Vanguard Bay: A New Hot Spot in the South China Sea?
A Round-Table Discussion at the University of Hamburg
Dr. Takashi Hosoda, Charles University Prague
Dr. Gerhard Will, Hamburg
Prof. Dr. Thomas Engelbert, AAI, University of Hamburg
Vanguard Bank (Vietnamese: Bãi Tư Chính, Chinese: Wan’an Tan) is an agglomeration of rocks in the south-western corner of the Spratly Islands, submerged by water, where currently three Vietnamese military outposts on stilts are stationed. The area is situated 352 kilometres off the south-eastern Vietnamese coast, roughly in the middle of the distance between Vietnam and Brunei.
From July 3-11, 2019, a Chinese navy ship (the Haiyang Dizhi 8) entered the area to conduct exploration operations in search of hydrocarbons. In response to the Chinese move, Hanoi sent four coastguard ships to the area to support its claim to defend the the sovereignty of the SRV’s 200 nautical miles’ Special Economic Zone. This triggered a confrontation that lasted over ten days, marked by blank shots and water cannon jets. According to the statement of the SRV Foreign Ministry, the waters surrounding Vanguard Bank belong to Vietnam, as an extension of its southern plaque. However, the PRC has started exploration operations in search of oil and gas there, thus turning a peaceful area into a new disputed territory.
Since 2009, the PRC has exerted pressure on Vietnam, so that a British (British Petroleum, BP) and a Spanish company (Repsoil) were forced to abandon the sector (2014).
First of all, Vietnam reacted to this new Chinese bullying in a very low-key manner. Surely not accidentally, the PRC move took place when the president of the Vietnamese National Assembly, Mrs. Nguyễn Thị Kim Ngân, payed an official visit to China. For the entire period of her visit, Vietnam’s state newspapers and the official media remained silent.
On July 17, 2019, the spokeswoman of the SRV Foreign Ministry, Lê Thị Thu Hằng, called on “related countries and the international community to work together to contribute to peace and order in the South China Sea”. She mentioned the “entry” of HD8 into Vietnamese waters. A note of the SRV Foreign Ministry stated that “whoever enters the waters or invades the islands and the continental plate of Vietnam, violates the international law and the 1982 UN Convention on the Law of the Seas (UNCLOS)”. In October 2019, Vietnam’s Foreign Ministry revealed that forty diplomatic notes on this topic had already been sent to the PRC. A background brief was sent to several countries, with whom the SRV has concluded agreements on strategic relations: the US, Japan, India, Australia, New Zealand, South Korea, France, Germany, the UK and the EU, but not to China and Russia. The US Department of State was the first of the partner countries to condemn China’s actions in strongly worded press statements on July 20, 2019 and August 13, 2019. Australia, Japan and the EU also condemned the PRC actions without calling the country by its name, and reiterated their readiness to contribute positively to a speed up the conclusion of an effective, substantive and legally binding Code of Conduct (CoC) in the South China Sea between ASEAN and the PRC.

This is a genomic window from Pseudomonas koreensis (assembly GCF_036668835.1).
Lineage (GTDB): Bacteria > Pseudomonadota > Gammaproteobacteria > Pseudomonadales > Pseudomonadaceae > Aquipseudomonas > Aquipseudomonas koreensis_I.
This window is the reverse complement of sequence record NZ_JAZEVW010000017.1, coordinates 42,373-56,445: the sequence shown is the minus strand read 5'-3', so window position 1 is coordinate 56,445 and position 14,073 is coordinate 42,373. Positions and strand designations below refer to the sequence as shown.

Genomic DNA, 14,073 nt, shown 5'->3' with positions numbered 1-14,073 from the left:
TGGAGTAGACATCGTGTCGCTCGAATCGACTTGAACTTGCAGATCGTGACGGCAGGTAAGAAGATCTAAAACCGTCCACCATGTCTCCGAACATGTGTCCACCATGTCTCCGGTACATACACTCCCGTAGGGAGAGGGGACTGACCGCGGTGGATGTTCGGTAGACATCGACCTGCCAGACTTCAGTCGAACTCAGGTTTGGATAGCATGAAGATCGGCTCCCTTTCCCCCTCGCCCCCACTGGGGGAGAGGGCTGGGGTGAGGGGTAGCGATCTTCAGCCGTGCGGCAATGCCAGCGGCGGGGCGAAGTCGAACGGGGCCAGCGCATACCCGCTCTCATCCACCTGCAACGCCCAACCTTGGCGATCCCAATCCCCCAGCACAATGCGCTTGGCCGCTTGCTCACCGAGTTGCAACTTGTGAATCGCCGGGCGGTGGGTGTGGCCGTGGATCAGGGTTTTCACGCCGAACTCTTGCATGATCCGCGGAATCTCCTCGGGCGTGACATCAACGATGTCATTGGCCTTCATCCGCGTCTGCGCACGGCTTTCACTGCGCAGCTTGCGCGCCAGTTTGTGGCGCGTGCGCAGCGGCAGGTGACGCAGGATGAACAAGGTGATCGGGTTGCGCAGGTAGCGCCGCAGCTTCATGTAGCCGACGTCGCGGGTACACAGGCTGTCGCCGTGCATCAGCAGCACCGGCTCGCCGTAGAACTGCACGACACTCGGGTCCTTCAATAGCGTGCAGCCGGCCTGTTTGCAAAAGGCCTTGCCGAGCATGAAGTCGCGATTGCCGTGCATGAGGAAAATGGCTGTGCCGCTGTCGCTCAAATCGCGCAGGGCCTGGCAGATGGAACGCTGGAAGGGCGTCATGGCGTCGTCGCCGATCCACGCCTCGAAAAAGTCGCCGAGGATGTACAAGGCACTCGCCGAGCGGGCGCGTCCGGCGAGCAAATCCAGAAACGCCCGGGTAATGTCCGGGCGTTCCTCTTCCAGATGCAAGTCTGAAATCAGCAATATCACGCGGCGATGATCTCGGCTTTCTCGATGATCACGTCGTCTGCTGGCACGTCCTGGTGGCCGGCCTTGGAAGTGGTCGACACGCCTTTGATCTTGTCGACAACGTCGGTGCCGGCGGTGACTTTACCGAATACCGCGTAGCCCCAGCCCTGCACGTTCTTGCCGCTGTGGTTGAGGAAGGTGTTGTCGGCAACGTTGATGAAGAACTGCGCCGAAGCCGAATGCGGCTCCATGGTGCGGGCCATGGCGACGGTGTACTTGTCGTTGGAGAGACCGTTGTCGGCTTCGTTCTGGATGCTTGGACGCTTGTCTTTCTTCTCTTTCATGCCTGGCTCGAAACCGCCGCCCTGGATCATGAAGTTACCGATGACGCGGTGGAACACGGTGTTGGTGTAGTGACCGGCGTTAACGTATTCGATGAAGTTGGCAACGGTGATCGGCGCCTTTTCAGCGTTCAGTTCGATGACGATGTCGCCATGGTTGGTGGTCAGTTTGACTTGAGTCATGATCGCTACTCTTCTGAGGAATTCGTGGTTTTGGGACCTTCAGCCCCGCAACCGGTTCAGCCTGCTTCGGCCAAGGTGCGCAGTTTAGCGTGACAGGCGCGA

The aim of this discussion round is to assess the incident itself, the Chinese and Vietnamese points of views and intentions, and possible developments of this conflict, which is part of a wider spectrum of conflicts between China and Vietnam, China and the Philippines as well as other claimants concerning the South China Sea. It seems to be possible to approach this new hot spot in a multiple way:
1. Is the PRC continuing her long-term policy of “the silkworm is eating the leaves of the mulberry tree“ in the SCS? After the Mischief Riff and the Scarborough Shoal have been effectively seized from the Philippines, and President Rodrigo Duterte has been silenced with the (yet unfulfilled) promise of large Chinese infrastructure investments, has now Vietnam been singled out as the next frontline area?
2. How much can these provocations be regarded as a military mean to enforce Chinese hands at the CoC negotiation table, especially in view of the PRC’s bold demands, that all resources should be shared between the PRC and adjacent countries and foreign companies be banned from exploring and mining in the SCS?
3. How much is Beijing testing the sustainability of US-Vietnam military cooperation? Vietnam has received rhetorical support from the US during the May 2014 oil rig crisis and during the recent Vanguard Bank incident. Is this enough to deter the PRC?
4. What are options of the SRV? Should Vietnam give in on the CoC conference table and renounce to its agreements with foreign companies? Should it defend the area militarily alone by all means, risking defeat against largely superior naval and air forces? Or should it admit defeat and factually leave the territory to the PRC, like in the case of the formerly Philippine held riffs and shoals?
5. What are the chances of the SRV to use the stipulations provided by UNCLOS (Annex VII) to win an international arbitration of this litigant, like in the case of the Philippines versus China (2013-19) of the Permanent Court of Arbitration in The Hague? The PRC boldly rejected both the arbitration and its result, so would a new legal defeat change anything on the ground?
6. Has Vietnam other possibilities to impress China, e.g. to drum up international support? What should and could Japan, India, Europe and other strategic partners do in this regard?